A trove of long-term data on zebra mussels and a type of blue-green algae in Gull Lake turned a mass die-off of the invasive shellfish into a research opportunity for W.K. Kellogg Biological Station researchers.
Zebra mussels (Dreissena polymorpha), were first detected in Gull Lake in the early 1990s, shortly before an uptick in the presence of Microcystis, one of several forms of cyanobacteria that commonly are referred to as blue-green algae.
Microcystis is typically found in nutrient-rich waters, which Gull Lake is not considered to be. So KBS researcher Stephen Hamilton and others, including Orlando Sarnelle, a professor emeritus in MSU’s Department of Fisheries and Wildlife, wondered if there was a relationship between the presence of zebra mussels and nuisance algal blooms.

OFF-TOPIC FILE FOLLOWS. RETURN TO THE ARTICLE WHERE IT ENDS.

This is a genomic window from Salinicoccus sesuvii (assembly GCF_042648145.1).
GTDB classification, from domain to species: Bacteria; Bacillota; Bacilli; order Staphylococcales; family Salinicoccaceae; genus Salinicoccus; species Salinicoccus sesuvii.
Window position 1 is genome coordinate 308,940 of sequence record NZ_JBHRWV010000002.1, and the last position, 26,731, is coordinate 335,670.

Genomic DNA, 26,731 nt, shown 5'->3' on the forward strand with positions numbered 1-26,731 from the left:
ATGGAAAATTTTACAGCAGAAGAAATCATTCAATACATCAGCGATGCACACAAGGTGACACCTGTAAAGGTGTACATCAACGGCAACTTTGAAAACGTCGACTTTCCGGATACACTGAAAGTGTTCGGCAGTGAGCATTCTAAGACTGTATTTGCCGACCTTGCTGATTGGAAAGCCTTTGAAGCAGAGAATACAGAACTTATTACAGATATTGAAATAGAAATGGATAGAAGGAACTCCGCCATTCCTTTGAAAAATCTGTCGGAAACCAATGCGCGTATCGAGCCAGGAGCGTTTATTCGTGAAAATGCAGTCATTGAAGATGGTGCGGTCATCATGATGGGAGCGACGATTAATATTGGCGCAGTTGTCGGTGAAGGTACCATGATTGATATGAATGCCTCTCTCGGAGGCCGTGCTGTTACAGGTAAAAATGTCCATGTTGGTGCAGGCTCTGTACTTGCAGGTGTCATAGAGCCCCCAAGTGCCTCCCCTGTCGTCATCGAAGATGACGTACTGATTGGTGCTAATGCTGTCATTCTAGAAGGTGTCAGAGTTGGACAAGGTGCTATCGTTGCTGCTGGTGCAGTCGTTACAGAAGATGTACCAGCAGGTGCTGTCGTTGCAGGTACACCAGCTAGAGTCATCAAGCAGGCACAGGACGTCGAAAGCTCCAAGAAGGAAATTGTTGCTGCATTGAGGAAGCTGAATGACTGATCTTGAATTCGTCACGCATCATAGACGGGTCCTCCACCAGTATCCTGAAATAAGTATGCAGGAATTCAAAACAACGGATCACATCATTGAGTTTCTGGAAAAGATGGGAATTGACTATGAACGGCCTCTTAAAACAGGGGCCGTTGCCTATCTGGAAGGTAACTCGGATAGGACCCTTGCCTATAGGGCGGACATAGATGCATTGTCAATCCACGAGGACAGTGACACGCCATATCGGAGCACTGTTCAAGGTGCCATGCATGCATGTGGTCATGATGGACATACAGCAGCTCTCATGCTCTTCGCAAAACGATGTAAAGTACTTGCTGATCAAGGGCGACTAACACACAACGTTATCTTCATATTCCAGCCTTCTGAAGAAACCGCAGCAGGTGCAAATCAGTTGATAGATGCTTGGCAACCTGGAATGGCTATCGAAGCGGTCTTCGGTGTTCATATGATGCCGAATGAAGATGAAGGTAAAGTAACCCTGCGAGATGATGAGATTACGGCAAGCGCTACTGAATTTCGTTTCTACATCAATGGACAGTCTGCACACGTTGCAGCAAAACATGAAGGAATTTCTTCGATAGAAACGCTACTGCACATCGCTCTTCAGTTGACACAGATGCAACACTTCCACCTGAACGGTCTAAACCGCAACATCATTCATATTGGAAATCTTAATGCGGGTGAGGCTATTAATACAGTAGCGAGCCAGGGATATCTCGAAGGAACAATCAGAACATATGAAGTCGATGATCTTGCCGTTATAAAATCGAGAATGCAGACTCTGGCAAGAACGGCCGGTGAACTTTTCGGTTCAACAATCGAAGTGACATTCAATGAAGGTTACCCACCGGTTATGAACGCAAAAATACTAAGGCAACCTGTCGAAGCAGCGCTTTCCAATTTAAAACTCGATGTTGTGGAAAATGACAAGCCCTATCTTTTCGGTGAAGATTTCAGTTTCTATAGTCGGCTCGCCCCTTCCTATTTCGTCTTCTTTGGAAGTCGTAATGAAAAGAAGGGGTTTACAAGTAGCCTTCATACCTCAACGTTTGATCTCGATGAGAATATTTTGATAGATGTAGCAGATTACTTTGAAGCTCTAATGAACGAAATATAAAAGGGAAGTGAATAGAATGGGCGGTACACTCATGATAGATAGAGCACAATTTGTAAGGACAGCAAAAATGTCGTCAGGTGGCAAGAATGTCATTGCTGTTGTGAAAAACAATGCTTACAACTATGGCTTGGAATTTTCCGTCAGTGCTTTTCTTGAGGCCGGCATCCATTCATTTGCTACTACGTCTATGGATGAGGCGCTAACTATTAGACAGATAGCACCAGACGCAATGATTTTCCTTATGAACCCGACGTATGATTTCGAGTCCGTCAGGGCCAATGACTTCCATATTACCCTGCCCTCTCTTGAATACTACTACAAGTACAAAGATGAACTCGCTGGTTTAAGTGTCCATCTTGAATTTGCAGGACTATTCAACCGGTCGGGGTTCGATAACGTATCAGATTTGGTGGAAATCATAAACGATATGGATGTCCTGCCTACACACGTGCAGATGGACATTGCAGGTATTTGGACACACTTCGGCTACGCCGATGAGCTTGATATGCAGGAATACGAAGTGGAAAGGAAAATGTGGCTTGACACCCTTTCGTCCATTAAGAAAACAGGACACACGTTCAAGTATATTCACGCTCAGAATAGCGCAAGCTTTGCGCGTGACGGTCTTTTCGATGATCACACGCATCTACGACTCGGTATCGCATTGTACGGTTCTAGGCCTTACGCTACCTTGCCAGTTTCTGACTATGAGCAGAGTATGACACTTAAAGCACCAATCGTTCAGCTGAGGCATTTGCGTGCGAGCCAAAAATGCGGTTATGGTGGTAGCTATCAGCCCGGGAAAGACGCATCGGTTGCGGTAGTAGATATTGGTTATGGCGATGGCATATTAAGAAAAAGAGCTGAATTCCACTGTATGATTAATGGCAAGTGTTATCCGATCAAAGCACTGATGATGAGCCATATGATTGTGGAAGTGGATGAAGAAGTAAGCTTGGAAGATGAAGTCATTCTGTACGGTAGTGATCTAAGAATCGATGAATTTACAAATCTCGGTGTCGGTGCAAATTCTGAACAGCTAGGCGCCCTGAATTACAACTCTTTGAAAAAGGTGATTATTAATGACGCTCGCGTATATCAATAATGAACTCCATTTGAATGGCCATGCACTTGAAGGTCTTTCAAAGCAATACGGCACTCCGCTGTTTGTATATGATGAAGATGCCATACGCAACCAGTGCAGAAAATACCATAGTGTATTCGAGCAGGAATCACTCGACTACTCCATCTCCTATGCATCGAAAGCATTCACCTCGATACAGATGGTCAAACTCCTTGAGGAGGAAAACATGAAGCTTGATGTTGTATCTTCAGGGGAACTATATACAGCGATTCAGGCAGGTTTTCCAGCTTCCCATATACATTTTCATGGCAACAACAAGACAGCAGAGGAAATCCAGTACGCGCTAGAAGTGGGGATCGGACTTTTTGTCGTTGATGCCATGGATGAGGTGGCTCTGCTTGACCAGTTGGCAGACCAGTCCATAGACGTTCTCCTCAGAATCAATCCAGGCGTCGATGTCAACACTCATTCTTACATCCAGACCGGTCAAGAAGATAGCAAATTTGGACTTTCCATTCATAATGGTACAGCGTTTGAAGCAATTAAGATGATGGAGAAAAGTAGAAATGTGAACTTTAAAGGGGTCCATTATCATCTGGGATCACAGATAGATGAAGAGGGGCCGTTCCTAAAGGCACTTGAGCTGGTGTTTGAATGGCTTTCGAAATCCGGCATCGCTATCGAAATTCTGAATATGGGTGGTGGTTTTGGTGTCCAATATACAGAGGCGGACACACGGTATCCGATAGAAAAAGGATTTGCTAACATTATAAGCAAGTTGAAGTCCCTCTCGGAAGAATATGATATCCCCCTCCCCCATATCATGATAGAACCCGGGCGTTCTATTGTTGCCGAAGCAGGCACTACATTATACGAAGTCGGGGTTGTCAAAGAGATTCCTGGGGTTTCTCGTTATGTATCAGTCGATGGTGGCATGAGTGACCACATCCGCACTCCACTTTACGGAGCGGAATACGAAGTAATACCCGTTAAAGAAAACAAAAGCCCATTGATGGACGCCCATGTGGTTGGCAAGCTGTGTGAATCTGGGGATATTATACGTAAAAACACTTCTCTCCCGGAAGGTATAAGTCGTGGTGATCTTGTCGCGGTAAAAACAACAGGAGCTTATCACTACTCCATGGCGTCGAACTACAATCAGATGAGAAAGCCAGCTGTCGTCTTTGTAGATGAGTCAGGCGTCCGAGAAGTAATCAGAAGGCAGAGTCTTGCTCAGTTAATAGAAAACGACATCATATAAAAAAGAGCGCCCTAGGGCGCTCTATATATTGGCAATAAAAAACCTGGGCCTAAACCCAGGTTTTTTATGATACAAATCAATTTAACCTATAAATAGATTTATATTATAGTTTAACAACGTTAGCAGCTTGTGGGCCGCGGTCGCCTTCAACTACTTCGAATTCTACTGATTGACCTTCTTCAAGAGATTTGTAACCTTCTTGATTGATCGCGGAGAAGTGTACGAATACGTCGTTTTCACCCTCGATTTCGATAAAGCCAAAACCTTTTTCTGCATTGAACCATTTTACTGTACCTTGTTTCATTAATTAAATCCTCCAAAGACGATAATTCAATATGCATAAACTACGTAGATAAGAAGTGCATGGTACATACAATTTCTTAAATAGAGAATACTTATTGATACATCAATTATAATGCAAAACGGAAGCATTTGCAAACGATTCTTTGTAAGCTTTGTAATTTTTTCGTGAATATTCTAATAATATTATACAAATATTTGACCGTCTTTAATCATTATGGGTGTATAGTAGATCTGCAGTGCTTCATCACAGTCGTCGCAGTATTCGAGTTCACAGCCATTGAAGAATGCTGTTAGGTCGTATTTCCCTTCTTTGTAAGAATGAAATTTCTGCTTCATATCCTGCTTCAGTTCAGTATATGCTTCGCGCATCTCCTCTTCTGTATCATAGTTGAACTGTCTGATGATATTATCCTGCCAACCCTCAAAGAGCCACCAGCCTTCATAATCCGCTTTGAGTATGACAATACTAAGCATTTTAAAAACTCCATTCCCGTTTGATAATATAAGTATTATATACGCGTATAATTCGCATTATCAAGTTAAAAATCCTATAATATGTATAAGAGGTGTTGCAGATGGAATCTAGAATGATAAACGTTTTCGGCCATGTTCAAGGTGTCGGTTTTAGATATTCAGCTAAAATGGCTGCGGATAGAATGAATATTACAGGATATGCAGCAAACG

“We observed that zebra mussels can filter out the Microcystis with other particles, but then they spit out the Microcystis because evidently it is unpalatable to them,” Hamilton said.
A cause-and-effect relationship
A large-scale die-off of zebra mussels occurred in Gull Lake in 2010 during a period of warm water temperatures, which presented an opportunity to measure Microcystis abundance against past long-term data. They found a large decrease in Microcystis after the zebra mussel die-off, despite water temperatures being optimal for algae growth.
“This fortuitous observation following years of sampling strengthens the argument that there is a cause-and-effect relationship, and not just a correlation, between zebra mussels and increased Microcystis,” Hamilton said. “Multiyear studies can catch slow, unusual or extreme events that could be making important changes resulting in long-term lasting effects in the ecosystems.”